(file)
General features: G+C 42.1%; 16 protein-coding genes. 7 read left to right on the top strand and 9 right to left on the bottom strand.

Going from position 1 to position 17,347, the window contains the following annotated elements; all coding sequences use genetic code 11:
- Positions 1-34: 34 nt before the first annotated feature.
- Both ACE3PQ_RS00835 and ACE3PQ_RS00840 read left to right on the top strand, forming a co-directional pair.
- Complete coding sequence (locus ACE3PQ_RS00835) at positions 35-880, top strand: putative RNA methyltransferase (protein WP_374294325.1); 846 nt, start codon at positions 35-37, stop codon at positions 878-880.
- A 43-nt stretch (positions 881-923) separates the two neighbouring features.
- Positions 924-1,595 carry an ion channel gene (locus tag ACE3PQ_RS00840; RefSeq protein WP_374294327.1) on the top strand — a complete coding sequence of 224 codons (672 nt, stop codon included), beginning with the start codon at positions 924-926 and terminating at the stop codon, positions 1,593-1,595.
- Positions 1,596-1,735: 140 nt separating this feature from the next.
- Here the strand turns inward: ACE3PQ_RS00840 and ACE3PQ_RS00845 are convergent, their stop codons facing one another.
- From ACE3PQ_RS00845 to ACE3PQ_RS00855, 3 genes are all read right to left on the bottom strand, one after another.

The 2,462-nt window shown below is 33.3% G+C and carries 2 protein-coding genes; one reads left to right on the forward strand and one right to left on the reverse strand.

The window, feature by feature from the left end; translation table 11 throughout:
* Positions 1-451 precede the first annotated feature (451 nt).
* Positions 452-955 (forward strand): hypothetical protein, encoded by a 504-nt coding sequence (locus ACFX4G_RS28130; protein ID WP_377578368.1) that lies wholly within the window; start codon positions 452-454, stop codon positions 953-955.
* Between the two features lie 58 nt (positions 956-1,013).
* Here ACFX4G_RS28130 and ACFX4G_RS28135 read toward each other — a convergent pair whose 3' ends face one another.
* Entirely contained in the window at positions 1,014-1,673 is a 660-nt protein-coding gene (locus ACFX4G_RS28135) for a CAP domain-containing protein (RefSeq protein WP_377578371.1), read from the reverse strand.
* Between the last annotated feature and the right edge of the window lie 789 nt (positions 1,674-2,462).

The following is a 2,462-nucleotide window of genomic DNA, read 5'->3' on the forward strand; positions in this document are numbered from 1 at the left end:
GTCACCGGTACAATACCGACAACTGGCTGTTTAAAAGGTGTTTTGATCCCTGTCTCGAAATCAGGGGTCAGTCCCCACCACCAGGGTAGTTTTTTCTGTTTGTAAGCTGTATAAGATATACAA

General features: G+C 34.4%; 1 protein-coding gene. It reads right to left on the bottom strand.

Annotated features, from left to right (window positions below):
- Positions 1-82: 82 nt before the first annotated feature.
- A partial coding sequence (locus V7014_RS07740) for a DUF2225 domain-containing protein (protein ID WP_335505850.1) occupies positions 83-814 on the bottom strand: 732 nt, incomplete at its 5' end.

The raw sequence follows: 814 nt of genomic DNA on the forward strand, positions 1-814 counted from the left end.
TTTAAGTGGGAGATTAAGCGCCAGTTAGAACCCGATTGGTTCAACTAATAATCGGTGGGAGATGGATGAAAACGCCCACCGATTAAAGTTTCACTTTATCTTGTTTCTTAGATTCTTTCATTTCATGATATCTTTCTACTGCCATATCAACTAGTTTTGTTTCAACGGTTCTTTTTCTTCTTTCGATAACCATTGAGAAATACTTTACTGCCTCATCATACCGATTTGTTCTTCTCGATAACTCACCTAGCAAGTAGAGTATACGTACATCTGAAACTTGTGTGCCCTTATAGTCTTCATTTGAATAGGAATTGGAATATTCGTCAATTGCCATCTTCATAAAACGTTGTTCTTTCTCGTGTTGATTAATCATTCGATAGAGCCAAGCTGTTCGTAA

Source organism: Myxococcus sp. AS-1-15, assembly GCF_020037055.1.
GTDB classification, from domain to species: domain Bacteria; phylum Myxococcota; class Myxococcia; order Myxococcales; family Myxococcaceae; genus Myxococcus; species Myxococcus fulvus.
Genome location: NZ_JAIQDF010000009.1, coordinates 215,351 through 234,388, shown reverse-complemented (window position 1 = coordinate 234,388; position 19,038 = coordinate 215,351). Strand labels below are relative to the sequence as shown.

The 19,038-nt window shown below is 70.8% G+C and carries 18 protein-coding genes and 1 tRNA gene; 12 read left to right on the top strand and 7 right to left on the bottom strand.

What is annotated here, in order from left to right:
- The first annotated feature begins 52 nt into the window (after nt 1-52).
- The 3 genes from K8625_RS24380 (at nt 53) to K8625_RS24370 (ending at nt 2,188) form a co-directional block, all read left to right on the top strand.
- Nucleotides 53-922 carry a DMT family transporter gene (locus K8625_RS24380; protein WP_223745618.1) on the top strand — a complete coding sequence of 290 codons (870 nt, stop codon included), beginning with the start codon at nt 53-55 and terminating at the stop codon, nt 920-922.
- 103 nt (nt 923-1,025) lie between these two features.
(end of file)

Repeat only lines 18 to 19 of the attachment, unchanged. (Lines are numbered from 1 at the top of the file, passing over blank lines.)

* Between the last annotated feature and the right edge of the window lie 789 nt (positions 1,674-2,462).

The following is a 2,462-nucleotide window of genomic DNA, read 5'->3' on the forward strand; positions in this document are numbered from 1 at the left end: